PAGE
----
Kiki Rivera is an internationally produced, award-winning theatre artist, educator, and arts activist. Kiki has her BA in Theatre as well as her MFA in Playwriting from the University of Hawaiʻi at Mānoa, and is a member of the 2018 ArtEquity cohort who holds workshops to encourage the growth of future indigenous storytellers. As an educated gender-queer person of color (Samoan-Filipinx born and raised in Hawai’i) that is cis-femme presenting, Kiki recognizes her privilege and responsibility to those marginalized communities. Her work focuses on cultural and sexual identity and the effects of colonization. Kiki is one of many voices for Pacific Islanders in the diaspora and is published in Samoan Queer Lives edited by Yuki Kihara and Dan Talaupapa McMullin. Kiki believes in self-reflective storytelling from a contemporary indigenous perspective and creating space for marginalized theatre artists of color.

Sid M. Duenas’ (Born 1973, Saipan. Lives in Los Angeles) artistic practice is expressed through multiple mediums, including poetry. It engages reading and writing as well as non-text processes as a practice of attentiveness. Attention to, and study of the alteration and metamorphosis of events and things that can only be known through synthesis, act as an expanded notion of Songi (burn) and a foundation of his work. Challenged by absorbing, transcribing, and repeating memories, objects and ideas, Duenas studies and re-studies, writes and re-writes, and commits images to surfaces, only to transfer these elsewhere.

Selected exhibitions:
2019—Material Art Fair, Group Exhibition—Mexico City, Mexico
2019—Allan Kaprow/Words, Group Exhibition—Milan, Italy
2019—Off the Wall, Group Exhibition—Armory Center for the Arts—Pasadena, California
2018—Oil I.O. Flower I.A., Solo Exhibition—Mandujano/Cell—Inglewood, California
2017—‘Ae Kai Culture Lab, Group Exhibition—Smithsonian Asian Pacific American Center—Honolulu, Hawai’i
2017—Reconstitution, Group Exhibition—LAXART—Los Angeles, California

2015—The Main Museum—Artist Residency—Los Angeles

2014—Art Matters Foundation—Artist Grant

—Absolute Humidity (Ed. Tess Maunder)
—Storyboard (University of Guam)

Amelia Butler is of Ngātiwai, Ngāti Awa and Ngāpuhi descent. She attended Kōhanga Reo (Māori language preschool) at a young age and grew up in Auckland, New Zealand. Throughout her childhood Amelia’s mother maintained a strong connection with her tūrangawaewae (standing place) by regularly taking Amelia and her brother and sister up north to visit their grandmother and other whānau (family) members. Amelia studied the Māori language by correspondence at secondary school and led her school’s kapahaka (traditional Māori performance) group. She went on to major in Māori language, culture and performance in her Art’s degree and Māori Land Law in her law degree at the University of Auckland. She also achieved a certificate in Contemporary Māori Performing Arts from AUT. Amelia moved to America in 2009 and currently resides in Los Angeles, CA. She started LA-based Kapahaka group Ngā Anahera Māori (The Māori Angeles) in 2017 and leads the group. Amelia speaks te reo to her two daughters and they often perform with her kapahaka (traditional Māori performance) group. In addition to performing and teaching the Māori language through her company Learn Māori Abroad, Amelia also teaches haka & poi workshops for schools, dance studios, organizations and polynesian performance groups.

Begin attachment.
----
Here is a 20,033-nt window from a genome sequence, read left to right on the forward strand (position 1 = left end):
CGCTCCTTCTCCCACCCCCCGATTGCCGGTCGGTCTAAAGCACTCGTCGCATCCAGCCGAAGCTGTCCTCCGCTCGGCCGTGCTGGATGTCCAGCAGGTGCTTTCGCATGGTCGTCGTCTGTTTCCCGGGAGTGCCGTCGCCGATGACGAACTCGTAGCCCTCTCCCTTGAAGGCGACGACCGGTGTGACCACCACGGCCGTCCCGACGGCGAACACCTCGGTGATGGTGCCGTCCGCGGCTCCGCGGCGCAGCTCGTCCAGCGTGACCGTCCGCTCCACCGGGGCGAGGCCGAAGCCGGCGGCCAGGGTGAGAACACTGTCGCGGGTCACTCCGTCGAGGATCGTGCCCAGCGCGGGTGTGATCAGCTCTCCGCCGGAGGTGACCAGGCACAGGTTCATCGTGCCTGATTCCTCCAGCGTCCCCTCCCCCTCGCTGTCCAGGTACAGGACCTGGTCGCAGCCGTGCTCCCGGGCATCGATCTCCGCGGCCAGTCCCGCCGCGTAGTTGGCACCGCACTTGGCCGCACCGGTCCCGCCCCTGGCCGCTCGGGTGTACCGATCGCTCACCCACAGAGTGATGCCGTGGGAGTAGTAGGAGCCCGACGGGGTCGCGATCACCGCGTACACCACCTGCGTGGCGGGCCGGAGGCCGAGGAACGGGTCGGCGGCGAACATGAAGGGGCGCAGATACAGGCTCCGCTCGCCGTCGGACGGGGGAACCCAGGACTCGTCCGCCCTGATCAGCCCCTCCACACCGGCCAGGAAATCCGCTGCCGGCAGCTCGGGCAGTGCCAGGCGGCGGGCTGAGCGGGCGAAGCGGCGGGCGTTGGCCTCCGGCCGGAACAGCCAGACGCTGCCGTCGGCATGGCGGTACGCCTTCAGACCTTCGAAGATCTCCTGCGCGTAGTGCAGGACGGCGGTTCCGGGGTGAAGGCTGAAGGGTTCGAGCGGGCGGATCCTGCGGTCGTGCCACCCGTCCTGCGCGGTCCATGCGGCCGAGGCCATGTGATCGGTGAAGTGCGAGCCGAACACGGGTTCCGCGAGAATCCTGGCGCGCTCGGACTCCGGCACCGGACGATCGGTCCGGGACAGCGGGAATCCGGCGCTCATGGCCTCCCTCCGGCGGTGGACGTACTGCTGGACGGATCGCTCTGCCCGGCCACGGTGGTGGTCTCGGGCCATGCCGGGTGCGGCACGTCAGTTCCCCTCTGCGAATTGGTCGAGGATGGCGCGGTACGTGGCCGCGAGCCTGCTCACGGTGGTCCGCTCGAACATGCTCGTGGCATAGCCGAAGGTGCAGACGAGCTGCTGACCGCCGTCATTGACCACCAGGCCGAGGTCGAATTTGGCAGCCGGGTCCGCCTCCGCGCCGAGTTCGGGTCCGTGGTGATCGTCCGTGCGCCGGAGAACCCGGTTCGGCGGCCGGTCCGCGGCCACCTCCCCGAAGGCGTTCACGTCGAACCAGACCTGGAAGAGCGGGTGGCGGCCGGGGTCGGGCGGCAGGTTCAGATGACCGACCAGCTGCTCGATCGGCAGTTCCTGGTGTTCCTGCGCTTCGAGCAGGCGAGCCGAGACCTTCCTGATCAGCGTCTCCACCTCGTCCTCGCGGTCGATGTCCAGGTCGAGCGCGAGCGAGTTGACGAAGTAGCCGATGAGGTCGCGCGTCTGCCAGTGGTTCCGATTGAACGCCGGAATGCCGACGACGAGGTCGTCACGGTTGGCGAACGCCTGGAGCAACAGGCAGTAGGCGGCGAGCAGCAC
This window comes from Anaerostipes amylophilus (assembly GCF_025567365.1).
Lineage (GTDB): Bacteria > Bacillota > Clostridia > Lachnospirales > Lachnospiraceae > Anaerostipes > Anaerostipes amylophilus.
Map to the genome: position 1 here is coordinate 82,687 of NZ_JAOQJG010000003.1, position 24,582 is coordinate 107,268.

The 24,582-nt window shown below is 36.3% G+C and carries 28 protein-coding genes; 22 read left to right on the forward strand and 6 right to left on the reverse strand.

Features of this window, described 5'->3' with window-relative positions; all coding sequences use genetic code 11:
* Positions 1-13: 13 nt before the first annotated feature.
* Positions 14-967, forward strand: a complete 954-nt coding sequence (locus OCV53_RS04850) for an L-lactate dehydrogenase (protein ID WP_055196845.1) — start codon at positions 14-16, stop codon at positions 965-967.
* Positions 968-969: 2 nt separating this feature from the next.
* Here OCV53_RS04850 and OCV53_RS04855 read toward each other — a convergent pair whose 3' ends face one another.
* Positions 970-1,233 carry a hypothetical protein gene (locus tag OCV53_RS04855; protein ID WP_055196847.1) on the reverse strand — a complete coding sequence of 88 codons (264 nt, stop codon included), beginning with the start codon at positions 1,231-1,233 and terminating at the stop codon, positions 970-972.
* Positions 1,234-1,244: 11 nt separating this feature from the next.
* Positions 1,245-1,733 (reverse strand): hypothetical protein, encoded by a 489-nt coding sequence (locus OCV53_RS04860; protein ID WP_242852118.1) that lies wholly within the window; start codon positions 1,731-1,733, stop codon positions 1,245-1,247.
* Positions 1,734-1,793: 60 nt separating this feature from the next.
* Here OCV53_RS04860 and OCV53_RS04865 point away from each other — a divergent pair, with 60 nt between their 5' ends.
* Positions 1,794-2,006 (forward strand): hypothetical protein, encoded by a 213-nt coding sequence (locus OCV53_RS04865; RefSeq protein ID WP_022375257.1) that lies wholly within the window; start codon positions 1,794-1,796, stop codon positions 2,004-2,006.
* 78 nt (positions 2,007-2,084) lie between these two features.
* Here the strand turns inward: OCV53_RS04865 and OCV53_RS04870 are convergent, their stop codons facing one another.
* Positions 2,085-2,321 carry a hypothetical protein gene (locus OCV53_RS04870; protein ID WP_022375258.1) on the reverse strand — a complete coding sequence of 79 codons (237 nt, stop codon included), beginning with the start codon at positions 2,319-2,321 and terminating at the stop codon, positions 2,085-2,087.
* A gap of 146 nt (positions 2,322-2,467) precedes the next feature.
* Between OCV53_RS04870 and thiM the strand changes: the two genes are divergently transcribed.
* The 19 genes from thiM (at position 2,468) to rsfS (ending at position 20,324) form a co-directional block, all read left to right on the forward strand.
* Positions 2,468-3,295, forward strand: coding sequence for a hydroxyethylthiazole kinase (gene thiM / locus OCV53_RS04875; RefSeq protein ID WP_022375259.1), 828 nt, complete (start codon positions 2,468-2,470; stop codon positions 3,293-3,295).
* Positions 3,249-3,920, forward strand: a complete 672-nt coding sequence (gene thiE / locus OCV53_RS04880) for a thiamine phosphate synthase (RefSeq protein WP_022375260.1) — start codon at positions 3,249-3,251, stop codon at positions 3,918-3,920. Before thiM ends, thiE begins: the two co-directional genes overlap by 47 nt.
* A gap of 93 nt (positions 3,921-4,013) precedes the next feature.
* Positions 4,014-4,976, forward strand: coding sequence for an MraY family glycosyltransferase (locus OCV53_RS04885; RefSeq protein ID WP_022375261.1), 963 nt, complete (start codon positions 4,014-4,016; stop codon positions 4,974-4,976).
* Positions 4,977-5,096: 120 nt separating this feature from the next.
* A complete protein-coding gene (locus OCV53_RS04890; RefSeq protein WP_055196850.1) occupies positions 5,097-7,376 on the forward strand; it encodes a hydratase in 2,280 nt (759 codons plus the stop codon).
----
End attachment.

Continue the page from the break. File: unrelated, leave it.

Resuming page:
Amelia’s Learn Māori Abroad programme was featured on TV3 National News in New Zealand for Te Wiki o Te Reo Māori, Māori Language Week. To watch her news segment click here.
Amelia has also been featured in several online publications. Click here and here to view her most recent online articles.

Jason "JP" Pereira is a muralist and designer of Samoan descent (with a lil’ Portuguese!). Born and raised in Carson, he now resides in Garden Grove with his wife and son. JP draws inspiration from his Pacific Island heritage, his upbringing in the South Bay, and contemporary graphic design experience to develop his own style in his illustrations, murals, drawings and paintings. Some of his notable works include:
Tautua Mural: Top voted and selected design by the community for the Creative Corridor Challenge mural program in North Long Beach.
Wild Pacific Triptych: Invitation to create piece for the Asian Pacific Islander Civic Engagement Fund Convening in Los Angeles.
2020 Census Design Suite: Branded materials for the national campaign that represented the Pacific Islander communities across the US, to generate content to promote the census.

Ālaoi'a Moni Pili was born in Hawai‘i and raised in both Sāmoa and California. He is a descendant of Samoan, Tokelauan, German and Chinese ancestries. He hails from the villages of Pava'ia'i, Fitiuta, Faleniu, Nu'uuli, Lotofaga and Malaelā. He serves his family and village as a Matai (chief) of the Sa Galoia family. He is a co-founder and Director of Education for LE GaFa, a community organization committed to the preservation of Samoan language, culture and identity. He also co-founded More Than Marks; a non profit that strives to educate that the motifs or marks on our body (tatau) are the original written language of our people, and it's wisdom and history can help us navigate through life in our time and space.

Melodie Bergquist-Turori is a Pasifika artist, educator, and student. Born in Aotearoa (New Zealand) and raised in San Diego, Melodie is Cook Islands, Swedish, and German. Her Cook Islands family lines come from Aitutaki and Pukapuka. Her experience in arts and communications began in radio and includes documentary filmmaking and photography. She is a cultural practitioner, member of PACCC, and teaches radio and podcasting at Saddleback College.

Samantha Tagaloa is a Samoan-Italian artist based out of Long Beach, CA. Her practice consists of process-based investigations through a combination of drawing, painting, sculpture and performance. Samantha’s work is not about a final product, rather the process that helps her understand the human condition.

The Pacific Island Ethnic Art Museum is the only museum in the contiguous United States with a mission to amplify the collective wisdom of the people of Oceania. Through a permanent collection, educational programs, rotating exhibits, and living arts, our purpose is to connect the community to resources and foster intercultural exchanges with appreciation and respect. PIEAM is generously supported by the Robert Gumbiner Foundation and by the PIEAM members whose annual support expands knowledge and appreciation of the arts of Oceania.
Instagram: @pieam_arts

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Eseel Borlasa